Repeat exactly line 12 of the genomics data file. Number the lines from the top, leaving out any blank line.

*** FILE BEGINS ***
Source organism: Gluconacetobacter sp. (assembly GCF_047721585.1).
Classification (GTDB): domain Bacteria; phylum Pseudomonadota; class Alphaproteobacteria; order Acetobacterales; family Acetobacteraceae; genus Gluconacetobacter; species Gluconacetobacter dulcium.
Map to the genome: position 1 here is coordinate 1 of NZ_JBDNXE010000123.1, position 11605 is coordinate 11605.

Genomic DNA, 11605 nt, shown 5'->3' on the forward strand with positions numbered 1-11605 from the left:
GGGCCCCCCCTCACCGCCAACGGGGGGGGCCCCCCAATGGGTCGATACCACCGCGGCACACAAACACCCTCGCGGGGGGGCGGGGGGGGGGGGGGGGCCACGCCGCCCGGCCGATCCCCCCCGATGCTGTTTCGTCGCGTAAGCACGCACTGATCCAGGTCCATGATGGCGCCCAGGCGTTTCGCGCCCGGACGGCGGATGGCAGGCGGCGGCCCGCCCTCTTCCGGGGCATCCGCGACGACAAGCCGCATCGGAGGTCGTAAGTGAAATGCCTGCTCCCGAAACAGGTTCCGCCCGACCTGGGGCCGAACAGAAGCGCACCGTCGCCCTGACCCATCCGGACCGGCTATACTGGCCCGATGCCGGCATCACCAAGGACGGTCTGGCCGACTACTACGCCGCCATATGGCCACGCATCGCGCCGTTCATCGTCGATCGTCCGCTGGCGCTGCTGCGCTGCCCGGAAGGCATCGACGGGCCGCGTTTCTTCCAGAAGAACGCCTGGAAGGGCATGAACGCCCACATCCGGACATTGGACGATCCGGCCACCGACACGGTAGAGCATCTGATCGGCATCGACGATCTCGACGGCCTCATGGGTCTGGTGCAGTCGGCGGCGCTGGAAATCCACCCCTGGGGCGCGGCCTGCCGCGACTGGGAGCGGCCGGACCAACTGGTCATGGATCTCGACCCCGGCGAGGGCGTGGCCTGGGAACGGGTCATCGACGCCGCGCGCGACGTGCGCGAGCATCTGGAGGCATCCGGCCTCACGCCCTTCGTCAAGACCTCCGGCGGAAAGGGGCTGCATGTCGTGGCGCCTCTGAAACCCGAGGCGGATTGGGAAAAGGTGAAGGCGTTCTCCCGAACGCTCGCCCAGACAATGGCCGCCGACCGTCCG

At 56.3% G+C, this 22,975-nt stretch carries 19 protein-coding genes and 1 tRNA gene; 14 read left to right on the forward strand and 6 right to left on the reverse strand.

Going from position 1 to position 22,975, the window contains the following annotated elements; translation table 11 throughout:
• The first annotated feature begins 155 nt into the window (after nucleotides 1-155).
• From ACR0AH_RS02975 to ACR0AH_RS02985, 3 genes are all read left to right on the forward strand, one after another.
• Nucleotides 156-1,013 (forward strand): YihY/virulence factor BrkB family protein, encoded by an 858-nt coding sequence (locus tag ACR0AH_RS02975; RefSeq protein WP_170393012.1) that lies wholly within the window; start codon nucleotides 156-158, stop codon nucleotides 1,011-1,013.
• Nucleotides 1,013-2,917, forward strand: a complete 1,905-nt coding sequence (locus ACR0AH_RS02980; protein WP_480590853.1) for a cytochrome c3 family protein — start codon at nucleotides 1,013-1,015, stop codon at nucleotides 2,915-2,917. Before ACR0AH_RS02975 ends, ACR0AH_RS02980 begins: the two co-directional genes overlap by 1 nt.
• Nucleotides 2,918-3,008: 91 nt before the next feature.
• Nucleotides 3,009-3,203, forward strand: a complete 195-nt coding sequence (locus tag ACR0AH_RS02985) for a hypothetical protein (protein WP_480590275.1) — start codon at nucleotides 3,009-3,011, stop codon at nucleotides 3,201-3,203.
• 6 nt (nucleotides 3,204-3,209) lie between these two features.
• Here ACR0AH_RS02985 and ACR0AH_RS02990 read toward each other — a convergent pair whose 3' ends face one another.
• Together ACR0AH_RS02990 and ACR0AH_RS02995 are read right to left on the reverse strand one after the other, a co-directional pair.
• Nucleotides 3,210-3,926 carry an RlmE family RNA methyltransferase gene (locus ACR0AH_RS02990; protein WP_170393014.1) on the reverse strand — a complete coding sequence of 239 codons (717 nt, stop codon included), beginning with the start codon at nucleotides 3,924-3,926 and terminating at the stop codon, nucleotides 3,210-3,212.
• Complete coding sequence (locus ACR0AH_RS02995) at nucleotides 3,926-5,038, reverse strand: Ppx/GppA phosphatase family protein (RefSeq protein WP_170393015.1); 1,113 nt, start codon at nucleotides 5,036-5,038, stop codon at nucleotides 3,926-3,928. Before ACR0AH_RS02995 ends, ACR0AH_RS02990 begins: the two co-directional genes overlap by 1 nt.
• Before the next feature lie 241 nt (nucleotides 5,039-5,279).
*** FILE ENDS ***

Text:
• Nucleotides 2,918-3,008: 91 nt before the next feature.